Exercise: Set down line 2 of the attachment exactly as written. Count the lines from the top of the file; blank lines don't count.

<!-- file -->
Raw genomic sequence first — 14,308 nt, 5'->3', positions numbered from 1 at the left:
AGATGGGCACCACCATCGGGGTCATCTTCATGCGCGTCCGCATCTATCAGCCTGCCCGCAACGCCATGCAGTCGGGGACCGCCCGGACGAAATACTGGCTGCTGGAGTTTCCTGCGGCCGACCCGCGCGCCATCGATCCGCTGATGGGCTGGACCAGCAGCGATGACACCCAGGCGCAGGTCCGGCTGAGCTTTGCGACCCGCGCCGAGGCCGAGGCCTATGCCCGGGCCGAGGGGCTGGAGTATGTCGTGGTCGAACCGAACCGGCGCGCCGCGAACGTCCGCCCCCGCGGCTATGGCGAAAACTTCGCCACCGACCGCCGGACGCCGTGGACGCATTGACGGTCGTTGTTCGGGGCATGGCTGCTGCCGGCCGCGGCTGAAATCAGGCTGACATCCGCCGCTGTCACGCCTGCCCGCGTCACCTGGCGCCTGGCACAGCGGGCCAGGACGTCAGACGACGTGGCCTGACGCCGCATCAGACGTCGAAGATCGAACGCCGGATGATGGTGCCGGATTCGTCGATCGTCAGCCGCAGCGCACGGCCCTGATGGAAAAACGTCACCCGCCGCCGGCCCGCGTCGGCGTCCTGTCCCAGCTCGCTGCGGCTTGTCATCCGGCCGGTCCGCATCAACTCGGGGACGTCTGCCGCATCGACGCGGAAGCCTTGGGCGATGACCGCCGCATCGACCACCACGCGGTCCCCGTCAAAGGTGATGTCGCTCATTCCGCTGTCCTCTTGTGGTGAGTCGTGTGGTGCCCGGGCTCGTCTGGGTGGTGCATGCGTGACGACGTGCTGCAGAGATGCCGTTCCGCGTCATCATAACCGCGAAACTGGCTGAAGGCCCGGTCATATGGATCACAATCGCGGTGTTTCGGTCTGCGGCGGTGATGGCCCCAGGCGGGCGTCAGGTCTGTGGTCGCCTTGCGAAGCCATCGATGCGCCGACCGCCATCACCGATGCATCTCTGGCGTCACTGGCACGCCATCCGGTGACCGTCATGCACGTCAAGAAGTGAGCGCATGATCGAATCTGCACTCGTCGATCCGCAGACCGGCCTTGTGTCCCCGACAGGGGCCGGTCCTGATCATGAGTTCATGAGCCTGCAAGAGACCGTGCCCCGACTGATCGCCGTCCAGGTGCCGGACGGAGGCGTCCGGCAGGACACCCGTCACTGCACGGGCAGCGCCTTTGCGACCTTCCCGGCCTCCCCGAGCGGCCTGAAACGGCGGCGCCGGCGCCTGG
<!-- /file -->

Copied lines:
AGATGGGCACCACCATCGGGGTCATCTTCATGCGCGTCCGCATCTATCAGCCTGCCCGCAACGCCATGCAGTCGGGGACCGCCCGGACGAAATACTGGCTGCTGGAGTTTCCTGCGGCCGACCCGCGCGCCATCGATCCGCTGATGGGCTGGACCAGCAGCGATGACACCCAGGCGCAGGTCCGGCTGAGCTTTGCGACCCGCGCCGAGGCCGAGGCCTATGCCCGGGCCGAGGGGCTGGAGTATGTCGTGGTCGAACCGAACCGGCGCGCCGCGAACGTCCGCCCCCGCGGCTATGGCGAAAACTTCGCCACCGACCGCCGGACGCCGTGGACGCATTGACGGTCGTTGTTCGGGGCATGGCTGCTGCCGGCCGCGGCTGAAATCAGGCTGACATCCGCCGCTGTCACGCCTGCCCGCGTCACCTGGCGCCTGGCACAGCGGGCCAGGACGTCAGACGACGTGGCCTGACGCCGCATCAGACGTCGAAGATCGAACGCCGGATGATGGTGCCGGATTCGTCGATCGTCAGCCGCAGCGCACGGCCCTGATGGAAAAACGTCACCCGCCGCCGGCCCGCGTCGGCGTCCTGTCCCAGCTCGCTGCGGCTTGTCATCCGGCCGGTCCGCATCAACTCGGGGACGTCTGCCGCATCGACGCGGAAGCCTTGGGCGATGACCGCCGCATCGACCACCACGCGGTCCCCGTCAAAGGTGATGTCGCTCATTCCGCTGTCCTCTTGTGGTGAGTCGTGTGGTGCCCGGGCTCGTCTGGGTGGTGCATGCGTGACGACGTGCTGCAGAGATGCCGTTCCGCGTCATCATAACCGCGAAACTGGCTGAAGGCCCGGTCATATGGATCACAATCGCGGTGTTTCGGTCTGCGGCGGTGATGGCCCCAGGCGGGCGTCAGGTCTGTGGTCGCCTTGCGAAGCCATCGATGCGCCGACCGCCATCACCGATGCATCTCTGGCGTCACTGGCACGCCATCCGGTGACCGTCATGCACGTCAAGAAGTGAGCGCATGATCGAATCTGCACTCGTCGATCCGCAGACCGGCCTTGTGTCCCCGACAGGGGCCGGTCCTGATCATGAGTTCATGAGCCTGCAAGAGACCGTGCCCCGACTGATCGCCGTCCAGGTGCCGGACGGAGGCGTCCGGCAGGACACCCGTCACTGCACGGGCAGCGCCTTTGCGACCTTCCCGGCCTCCCCGAGCGGCCTGAAACGGCGGCGCCGGCGCCTGG